Like he seems to do for a variety of random reasons each year, LeBron James has earned the ire of NBA fans this season for his tendency to sit out games. Of course, the man is 32 years old and has been playing in the league since 2003, so he has earned the right to get some rest every now and then.
But, this year, LeBron has sat out for games that were far from ideal for him to miss. Sitting out the second half of a back-to-back is one thing, but sitting out a road game against a good team after a day off is another thing. It has even sparked a debate between NBA pundits regarding whether or not the NBA’s competition committee should potentially address curtailing star players from sitting out games.
Expect that debate to become exacerbated in the coming days, as LeBron took his resting habit to an entirely new level today. Almost making a mockery of the NBA, Cleveland Cavaliers head coach Tyronn Lue opted to rest Kyrie Irving, Kevin Love and LeBron James all for the same game tonight (something that he has done several times before this season). And, mind you, this was for a primetime game against the top-tier Los Angeles Clippers being broadcast on ABC.
So to put that in perspective, this wasn’t a game against the Sacramento Kings on Fox Sports West at 10:30 PM EST on a Monday night; this was a high-profile matchup in the most hyped time slot of the week for the NBA. Making matters worse, LeBron made no effort to even mask the fact that this was basically a night in which he was simply getting a chance to chill out while his team played.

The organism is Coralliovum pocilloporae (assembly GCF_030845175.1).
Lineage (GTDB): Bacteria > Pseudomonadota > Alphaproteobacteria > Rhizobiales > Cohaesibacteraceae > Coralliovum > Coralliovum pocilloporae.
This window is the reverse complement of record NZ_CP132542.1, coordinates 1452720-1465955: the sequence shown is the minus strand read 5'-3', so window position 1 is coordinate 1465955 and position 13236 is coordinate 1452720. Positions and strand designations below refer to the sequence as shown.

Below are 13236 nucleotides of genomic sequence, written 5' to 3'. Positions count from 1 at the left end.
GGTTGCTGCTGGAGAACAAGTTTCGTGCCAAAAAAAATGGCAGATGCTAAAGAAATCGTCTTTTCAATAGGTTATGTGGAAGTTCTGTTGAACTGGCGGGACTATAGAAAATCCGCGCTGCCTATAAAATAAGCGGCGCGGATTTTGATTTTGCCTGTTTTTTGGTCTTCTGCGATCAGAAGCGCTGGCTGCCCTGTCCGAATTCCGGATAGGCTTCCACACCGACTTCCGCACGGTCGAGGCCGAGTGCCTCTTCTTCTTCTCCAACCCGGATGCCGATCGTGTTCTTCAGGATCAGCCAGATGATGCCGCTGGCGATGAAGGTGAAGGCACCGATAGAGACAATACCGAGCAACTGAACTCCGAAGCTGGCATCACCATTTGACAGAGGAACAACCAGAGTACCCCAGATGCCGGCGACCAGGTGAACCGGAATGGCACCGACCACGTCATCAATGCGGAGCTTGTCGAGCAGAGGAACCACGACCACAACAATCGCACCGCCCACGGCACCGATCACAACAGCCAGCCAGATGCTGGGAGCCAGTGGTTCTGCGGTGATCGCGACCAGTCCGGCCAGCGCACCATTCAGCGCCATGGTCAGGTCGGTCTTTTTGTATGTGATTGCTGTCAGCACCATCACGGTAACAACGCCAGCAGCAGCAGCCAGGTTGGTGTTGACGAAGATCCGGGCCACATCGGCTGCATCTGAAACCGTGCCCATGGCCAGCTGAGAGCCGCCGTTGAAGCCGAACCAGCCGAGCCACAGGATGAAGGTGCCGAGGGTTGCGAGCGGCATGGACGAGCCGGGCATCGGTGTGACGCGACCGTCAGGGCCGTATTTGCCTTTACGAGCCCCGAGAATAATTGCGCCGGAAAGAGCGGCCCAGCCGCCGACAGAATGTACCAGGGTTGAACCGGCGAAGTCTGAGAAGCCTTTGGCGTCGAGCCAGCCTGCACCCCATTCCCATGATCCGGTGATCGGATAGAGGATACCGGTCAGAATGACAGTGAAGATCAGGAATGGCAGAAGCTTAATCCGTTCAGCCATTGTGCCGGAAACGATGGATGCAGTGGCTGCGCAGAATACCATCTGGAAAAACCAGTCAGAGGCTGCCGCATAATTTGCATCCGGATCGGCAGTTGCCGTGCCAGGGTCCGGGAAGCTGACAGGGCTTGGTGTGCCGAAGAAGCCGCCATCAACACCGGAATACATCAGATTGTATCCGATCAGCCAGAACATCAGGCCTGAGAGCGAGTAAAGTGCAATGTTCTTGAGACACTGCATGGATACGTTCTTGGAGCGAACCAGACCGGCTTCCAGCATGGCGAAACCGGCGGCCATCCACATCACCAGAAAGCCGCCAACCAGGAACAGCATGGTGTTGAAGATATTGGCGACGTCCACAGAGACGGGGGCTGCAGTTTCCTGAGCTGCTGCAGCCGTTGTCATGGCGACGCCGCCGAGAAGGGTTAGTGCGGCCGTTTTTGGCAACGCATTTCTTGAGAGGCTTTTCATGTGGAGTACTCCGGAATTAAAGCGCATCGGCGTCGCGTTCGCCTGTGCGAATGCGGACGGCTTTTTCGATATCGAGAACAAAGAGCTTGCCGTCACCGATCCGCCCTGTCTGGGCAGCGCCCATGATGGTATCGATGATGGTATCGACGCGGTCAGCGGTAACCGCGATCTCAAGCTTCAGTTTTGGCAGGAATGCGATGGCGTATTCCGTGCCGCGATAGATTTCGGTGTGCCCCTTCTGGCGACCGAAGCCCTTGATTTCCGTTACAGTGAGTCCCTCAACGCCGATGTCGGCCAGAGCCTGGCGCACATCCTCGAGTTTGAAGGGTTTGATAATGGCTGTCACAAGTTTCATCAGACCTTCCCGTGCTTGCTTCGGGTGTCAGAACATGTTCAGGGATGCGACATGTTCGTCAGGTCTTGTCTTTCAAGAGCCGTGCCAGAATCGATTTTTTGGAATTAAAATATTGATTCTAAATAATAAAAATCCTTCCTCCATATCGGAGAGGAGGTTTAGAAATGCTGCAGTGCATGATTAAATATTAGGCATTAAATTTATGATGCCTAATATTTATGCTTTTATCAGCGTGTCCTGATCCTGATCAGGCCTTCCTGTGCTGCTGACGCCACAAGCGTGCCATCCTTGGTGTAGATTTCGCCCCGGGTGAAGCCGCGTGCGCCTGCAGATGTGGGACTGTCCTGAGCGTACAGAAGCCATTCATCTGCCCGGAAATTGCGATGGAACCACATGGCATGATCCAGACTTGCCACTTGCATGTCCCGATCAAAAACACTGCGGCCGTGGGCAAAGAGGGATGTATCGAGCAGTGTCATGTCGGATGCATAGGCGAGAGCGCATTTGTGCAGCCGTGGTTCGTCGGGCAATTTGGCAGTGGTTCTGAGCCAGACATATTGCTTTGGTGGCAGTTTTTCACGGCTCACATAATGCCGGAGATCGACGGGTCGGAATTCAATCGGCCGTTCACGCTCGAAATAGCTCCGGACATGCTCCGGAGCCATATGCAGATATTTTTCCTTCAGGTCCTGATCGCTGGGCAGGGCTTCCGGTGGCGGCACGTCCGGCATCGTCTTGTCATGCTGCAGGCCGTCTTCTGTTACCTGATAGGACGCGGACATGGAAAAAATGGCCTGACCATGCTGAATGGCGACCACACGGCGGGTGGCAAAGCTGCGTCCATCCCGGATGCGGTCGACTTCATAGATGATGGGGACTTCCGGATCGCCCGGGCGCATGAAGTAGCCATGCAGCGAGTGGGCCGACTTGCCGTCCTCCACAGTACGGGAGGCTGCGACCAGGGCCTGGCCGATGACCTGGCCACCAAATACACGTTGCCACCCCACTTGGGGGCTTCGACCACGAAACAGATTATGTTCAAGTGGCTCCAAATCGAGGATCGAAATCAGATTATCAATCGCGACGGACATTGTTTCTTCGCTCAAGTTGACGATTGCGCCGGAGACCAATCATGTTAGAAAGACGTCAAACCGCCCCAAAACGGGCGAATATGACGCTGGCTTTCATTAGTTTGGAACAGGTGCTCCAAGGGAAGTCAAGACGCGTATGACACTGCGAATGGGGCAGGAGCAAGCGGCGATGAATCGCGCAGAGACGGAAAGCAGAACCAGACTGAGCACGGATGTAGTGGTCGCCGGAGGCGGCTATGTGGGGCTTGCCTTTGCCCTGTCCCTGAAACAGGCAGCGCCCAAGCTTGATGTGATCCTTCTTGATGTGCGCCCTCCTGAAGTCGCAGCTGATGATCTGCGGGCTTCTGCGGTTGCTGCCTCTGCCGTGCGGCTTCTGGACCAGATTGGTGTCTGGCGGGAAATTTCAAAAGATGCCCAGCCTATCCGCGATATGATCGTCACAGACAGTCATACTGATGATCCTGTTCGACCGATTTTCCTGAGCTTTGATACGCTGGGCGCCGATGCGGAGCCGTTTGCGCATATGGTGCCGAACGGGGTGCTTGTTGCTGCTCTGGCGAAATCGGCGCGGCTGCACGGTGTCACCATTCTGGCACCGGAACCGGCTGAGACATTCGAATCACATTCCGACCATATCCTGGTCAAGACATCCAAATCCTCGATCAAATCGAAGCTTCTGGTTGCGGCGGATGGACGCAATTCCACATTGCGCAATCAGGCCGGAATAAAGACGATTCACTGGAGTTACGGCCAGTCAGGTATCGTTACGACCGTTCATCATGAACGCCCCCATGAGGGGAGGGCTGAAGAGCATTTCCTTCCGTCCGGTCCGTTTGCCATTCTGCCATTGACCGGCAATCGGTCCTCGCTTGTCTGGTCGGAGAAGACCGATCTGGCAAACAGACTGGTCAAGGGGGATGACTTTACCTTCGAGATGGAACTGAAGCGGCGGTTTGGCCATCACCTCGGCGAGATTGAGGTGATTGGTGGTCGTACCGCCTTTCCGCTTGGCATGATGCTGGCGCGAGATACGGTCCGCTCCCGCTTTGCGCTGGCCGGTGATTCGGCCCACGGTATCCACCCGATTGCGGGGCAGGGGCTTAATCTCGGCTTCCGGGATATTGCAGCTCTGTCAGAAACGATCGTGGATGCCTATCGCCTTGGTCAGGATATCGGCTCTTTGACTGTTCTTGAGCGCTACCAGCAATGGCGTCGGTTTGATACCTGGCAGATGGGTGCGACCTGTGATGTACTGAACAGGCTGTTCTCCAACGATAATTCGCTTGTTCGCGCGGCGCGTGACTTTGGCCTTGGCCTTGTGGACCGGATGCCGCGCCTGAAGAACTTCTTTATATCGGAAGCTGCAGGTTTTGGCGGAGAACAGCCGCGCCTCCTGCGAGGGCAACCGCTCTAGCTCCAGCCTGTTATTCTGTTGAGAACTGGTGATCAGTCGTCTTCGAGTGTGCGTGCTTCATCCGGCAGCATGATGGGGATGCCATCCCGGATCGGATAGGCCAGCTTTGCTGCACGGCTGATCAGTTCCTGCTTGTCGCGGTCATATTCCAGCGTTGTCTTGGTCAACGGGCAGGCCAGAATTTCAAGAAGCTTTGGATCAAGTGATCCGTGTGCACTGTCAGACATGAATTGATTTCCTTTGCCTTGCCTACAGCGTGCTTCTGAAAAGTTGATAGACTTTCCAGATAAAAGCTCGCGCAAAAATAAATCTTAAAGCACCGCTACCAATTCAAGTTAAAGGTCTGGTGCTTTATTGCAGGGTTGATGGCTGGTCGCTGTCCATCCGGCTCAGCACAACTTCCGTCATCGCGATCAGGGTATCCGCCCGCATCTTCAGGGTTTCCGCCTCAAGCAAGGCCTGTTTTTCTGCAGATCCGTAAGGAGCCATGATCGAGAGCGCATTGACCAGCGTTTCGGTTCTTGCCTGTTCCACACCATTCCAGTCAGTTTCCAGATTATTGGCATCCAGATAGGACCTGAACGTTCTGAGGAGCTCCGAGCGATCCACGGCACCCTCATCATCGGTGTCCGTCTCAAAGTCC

At first, King James was nowhere to be found tonight, lingering in the locker room for the first few minutes of the first quarter. He then casually sauntered to his seat on the bench and made his late arrival fashionable by sipping coffee.
NBD, just LeBron James sippin’ some coffee on his day off
— Def Pen Hoops (@DefPenHoops) March 19, 2017
Basically serving as the living embodiment of the Kermit meme, LeBron gave a big middle finger to the NBA by enjoying a hot beverage for an entire national audience to see. But I guess when you dominate the NBA for over a decade, you earn that right, and the NBA might just have to keep on living with it.